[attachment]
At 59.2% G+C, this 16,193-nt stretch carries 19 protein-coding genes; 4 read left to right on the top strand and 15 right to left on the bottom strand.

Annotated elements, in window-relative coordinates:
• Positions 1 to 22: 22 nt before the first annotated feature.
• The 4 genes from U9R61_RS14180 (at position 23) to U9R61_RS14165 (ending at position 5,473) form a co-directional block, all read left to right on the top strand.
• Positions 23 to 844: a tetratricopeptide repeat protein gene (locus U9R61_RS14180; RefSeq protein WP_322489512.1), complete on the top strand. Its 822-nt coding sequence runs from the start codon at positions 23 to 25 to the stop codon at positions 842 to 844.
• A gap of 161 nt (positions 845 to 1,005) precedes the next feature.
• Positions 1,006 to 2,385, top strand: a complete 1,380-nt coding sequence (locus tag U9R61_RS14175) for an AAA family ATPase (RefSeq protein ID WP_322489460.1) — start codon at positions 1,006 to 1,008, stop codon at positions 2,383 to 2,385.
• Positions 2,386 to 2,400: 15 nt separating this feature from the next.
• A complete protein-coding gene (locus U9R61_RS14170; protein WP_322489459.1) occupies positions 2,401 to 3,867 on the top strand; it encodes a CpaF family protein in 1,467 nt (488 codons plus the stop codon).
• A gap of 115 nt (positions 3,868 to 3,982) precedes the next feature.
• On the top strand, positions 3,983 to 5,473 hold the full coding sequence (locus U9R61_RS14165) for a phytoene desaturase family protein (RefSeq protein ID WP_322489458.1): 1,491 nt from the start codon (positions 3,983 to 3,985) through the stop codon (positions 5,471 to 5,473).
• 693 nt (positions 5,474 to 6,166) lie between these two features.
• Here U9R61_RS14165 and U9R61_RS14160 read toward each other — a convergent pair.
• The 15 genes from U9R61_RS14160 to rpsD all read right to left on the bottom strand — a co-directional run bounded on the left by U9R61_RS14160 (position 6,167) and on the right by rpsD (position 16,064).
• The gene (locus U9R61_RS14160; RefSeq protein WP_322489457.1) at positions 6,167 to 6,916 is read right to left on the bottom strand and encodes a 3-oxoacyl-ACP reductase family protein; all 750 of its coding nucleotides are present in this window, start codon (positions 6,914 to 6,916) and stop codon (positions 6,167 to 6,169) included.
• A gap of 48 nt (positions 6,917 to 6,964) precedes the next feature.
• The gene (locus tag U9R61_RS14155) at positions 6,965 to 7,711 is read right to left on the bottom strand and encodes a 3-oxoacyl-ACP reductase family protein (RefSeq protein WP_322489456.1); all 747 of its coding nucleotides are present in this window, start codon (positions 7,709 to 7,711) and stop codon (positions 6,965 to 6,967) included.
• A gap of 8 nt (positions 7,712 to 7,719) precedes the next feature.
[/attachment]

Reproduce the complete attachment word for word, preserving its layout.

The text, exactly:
At 59.2% G+C, this 16,193-nt stretch carries 19 protein-coding genes; 4 read left to right on the top strand and 15 right to left on the bottom strand.

Annotated elements, in window-relative coordinates:
• Positions 1 to 22: 22 nt before the first annotated feature.
• The 4 genes from U9R61_RS14180 (at position 23) to U9R61_RS14165 (ending at position 5,473) form a co-directional block, all read left to right on the top strand.
• Positions 23 to 844: a tetratricopeptide repeat protein gene (locus U9R61_RS14180; RefSeq protein WP_322489512.1), complete on the top strand. Its 822-nt coding sequence runs from the start codon at positions 23 to 25 to the stop codon at positions 842 to 844.
• A gap of 161 nt (positions 845 to 1,005) precedes the next feature.
• Positions 1,006 to 2,385, top strand: a complete 1,380-nt coding sequence (locus tag U9R61_RS14175) for an AAA family ATPase (RefSeq protein ID WP_322489460.1) — start codon at positions 1,006 to 1,008, stop codon at positions 2,383 to 2,385.
• Positions 2,386 to 2,400: 15 nt separating this feature from the next.
• A complete protein-coding gene (locus U9R61_RS14170; protein WP_322489459.1) occupies positions 2,401 to 3,867 on the top strand; it encodes a CpaF family protein in 1,467 nt (488 codons plus the stop codon).
• A gap of 115 nt (positions 3,868 to 3,982) precedes the next feature.
• On the top strand, positions 3,983 to 5,473 hold the full coding sequence (locus U9R61_RS14165) for a phytoene desaturase family protein (RefSeq protein ID WP_322489458.1): 1,491 nt from the start codon (positions 3,983 to 3,985) through the stop codon (positions 5,471 to 5,473).
• 693 nt (positions 5,474 to 6,166) lie between these two features.
• Here U9R61_RS14165 and U9R61_RS14160 read toward each other — a convergent pair.
• The 15 genes from U9R61_RS14160 to rpsD all read right to left on the bottom strand — a co-directional run bounded on the left by U9R61_RS14160 (position 6,167) and on the right by rpsD (position 16,064).
• The gene (locus U9R61_RS14160; RefSeq protein WP_322489457.1) at positions 6,167 to 6,916 is read right to left on the bottom strand and encodes a 3-oxoacyl-ACP reductase family protein; all 750 of its coding nucleotides are present in this window, start codon (positions 6,914 to 6,916) and stop codon (positions 6,167 to 6,169) included.
• A gap of 48 nt (positions 6,917 to 6,964) precedes the next feature.
• The gene (locus tag U9R61_RS14155) at positions 6,965 to 7,711 is read right to left on the bottom strand and encodes a 3-oxoacyl-ACP reductase family protein (RefSeq protein WP_322489456.1); all 747 of its coding nucleotides are present in this window, start codon (positions 7,709 to 7,711) and stop codon (positions 6,965 to 6,967) included.
• A gap of 8 nt (positions 7,712 to 7,719) precedes the next feature.